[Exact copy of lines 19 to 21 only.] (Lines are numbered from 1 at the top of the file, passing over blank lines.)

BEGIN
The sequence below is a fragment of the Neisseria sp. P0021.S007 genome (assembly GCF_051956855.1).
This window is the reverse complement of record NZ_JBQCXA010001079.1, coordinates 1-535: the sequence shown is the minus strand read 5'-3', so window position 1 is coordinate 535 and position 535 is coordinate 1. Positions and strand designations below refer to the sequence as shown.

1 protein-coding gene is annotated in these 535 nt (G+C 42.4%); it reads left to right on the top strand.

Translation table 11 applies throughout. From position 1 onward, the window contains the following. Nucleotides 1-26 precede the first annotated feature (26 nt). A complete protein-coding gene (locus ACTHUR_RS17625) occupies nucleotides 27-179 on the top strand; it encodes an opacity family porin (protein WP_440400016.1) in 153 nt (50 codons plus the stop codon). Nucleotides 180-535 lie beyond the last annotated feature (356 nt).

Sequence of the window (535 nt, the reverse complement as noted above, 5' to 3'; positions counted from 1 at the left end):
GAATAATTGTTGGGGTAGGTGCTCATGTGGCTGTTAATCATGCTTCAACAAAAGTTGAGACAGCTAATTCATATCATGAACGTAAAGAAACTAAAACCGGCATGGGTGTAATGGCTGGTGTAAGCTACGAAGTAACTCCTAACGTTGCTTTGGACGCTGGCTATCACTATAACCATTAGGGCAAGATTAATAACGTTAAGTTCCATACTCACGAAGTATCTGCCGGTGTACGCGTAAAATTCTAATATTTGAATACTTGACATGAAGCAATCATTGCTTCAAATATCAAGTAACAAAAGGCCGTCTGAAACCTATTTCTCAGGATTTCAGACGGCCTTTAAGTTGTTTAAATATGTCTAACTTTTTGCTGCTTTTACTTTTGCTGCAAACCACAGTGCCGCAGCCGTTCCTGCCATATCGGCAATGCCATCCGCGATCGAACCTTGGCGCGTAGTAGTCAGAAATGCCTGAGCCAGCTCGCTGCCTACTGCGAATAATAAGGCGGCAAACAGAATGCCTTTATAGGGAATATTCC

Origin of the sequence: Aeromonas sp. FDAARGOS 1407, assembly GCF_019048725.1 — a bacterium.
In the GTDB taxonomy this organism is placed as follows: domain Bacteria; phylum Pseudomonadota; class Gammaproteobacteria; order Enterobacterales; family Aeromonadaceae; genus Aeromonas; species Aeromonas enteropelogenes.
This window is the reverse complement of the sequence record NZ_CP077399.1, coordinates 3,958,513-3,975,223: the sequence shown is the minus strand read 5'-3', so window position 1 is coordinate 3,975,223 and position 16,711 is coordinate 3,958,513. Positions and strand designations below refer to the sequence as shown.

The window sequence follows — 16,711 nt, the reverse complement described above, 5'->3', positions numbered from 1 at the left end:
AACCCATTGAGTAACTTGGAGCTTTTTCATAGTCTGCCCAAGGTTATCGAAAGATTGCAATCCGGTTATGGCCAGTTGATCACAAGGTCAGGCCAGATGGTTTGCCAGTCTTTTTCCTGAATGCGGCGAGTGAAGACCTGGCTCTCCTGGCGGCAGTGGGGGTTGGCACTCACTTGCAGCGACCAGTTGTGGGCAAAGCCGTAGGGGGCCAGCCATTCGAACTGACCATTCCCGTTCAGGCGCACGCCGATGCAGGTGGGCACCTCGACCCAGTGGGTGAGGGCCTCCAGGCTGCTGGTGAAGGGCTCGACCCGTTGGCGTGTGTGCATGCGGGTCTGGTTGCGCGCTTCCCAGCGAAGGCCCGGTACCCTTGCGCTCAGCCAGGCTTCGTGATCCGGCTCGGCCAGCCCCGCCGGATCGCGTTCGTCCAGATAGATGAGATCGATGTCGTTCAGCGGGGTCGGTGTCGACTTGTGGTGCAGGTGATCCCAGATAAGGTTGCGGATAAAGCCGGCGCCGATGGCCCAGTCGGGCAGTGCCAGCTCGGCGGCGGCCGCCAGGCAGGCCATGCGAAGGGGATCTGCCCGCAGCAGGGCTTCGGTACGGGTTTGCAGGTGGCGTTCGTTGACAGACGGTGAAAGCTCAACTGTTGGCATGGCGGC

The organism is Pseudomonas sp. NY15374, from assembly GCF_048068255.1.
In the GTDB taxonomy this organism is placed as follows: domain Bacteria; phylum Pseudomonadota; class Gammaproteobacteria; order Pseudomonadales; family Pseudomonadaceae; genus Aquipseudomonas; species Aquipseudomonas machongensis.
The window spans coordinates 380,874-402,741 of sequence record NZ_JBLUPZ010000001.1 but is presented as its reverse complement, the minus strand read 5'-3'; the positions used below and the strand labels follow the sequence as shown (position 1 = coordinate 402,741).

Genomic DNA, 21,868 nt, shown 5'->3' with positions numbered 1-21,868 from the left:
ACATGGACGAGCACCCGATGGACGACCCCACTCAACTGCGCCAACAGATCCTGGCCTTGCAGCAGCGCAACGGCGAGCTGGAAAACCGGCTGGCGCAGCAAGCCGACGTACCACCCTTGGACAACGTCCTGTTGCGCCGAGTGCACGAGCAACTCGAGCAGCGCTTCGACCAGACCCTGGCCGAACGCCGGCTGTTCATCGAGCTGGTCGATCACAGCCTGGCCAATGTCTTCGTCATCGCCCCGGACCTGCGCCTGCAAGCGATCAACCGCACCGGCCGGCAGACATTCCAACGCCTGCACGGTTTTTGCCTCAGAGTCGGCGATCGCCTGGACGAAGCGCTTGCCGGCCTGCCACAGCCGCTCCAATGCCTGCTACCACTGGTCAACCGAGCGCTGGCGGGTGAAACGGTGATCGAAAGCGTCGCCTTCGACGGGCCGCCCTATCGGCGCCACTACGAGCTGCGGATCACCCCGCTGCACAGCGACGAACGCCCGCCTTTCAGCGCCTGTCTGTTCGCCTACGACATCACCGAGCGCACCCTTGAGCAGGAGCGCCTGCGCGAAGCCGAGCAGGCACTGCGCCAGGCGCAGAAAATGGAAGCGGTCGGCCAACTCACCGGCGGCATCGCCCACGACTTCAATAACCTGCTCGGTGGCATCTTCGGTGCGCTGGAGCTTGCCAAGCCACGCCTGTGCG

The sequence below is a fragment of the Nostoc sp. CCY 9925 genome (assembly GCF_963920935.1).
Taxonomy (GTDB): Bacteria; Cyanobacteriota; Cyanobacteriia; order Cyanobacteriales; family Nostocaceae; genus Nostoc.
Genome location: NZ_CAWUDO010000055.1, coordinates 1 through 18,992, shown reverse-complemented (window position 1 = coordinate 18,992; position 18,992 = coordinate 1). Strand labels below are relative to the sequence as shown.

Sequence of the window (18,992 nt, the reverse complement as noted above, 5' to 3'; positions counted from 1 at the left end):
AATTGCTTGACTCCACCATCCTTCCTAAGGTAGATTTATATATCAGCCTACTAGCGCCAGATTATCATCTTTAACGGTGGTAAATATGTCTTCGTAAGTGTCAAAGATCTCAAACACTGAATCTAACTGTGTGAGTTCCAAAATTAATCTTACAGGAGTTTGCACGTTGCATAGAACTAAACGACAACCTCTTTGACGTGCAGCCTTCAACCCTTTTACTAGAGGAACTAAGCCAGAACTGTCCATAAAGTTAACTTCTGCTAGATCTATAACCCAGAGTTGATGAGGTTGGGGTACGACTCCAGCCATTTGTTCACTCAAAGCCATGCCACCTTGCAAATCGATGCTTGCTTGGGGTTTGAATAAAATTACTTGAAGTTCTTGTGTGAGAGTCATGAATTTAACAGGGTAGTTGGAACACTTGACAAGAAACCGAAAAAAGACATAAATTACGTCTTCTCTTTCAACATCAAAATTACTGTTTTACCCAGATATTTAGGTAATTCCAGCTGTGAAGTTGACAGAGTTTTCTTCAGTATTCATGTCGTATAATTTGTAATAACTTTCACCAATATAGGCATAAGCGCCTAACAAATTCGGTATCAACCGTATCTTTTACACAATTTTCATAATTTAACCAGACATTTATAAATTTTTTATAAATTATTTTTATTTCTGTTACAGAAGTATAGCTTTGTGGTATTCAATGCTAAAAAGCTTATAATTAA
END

Genome location: NZ_CAWUDO010000055.1, coordinates 1 through 18,992, shown reverse-complemented (window position 1 = coordinate 18,992; position 18,992 = coordinate 1). Strand labels below are relative to the sequence as shown.

Sequence of the window (18,992 nt, the reverse complement as noted above, 5' to 3'; positions counted from 1 at the left end):
AATTGCTTGACTCCACCATCCTTCCTAAGGTAGATTTATATATCAGCCTACTAGCGCCAGATTATCATCTTTAACGGTGGTAAATATGTCTTCGTAAGTGTCAAAGATCTCAAACACTGAATCTAACTGTGTGAGTTCCAAAATTAATCTTACAGGAGTTTGCACGTTGCATAGAACTAAACGACAACCTCTTTGACGTGCAGCCTTCAACCCTTTTACTAGAGGAACTAAGCCAGAACTGTCCATAAAGTTAACTTCTGCTAGATCTATAACCCAGAGTTGATGAGGTTGGGGTACGACTCCAGCCATTTGTTCACTCAAAGCCATGCCACCTTGCAAATCGATGCTTGCTTGGGGTTTGAATAAAATTACTTGAAGTTCTTGTGTGAGAGTCATGAATTTAACAGGGTAGTTGGAACACTTGACAAGAAACCGAAAAAAGACATAAATTACGTCTTCTCTTTCAACATCAAAATTACTGTTTTACCCAGATATTTAGGTAATTCCAGCTGTGAAGTTGACAGAGTTTTCTTCAGTATTCATGTCGTATAATTTGTAATAACTTTCACCAATATAGGCATAAGCGCCTAACAAATTCGGTATCAACCGTATCTTTTACACAATTTTCATAATTTAACCAGACATTTATAAATTTTTTATAAATTATTTTTATTTCTGTTACAGAAGTATAGCTTTGTGGTATTCAATGCTAAAAAGCTTATAATTAA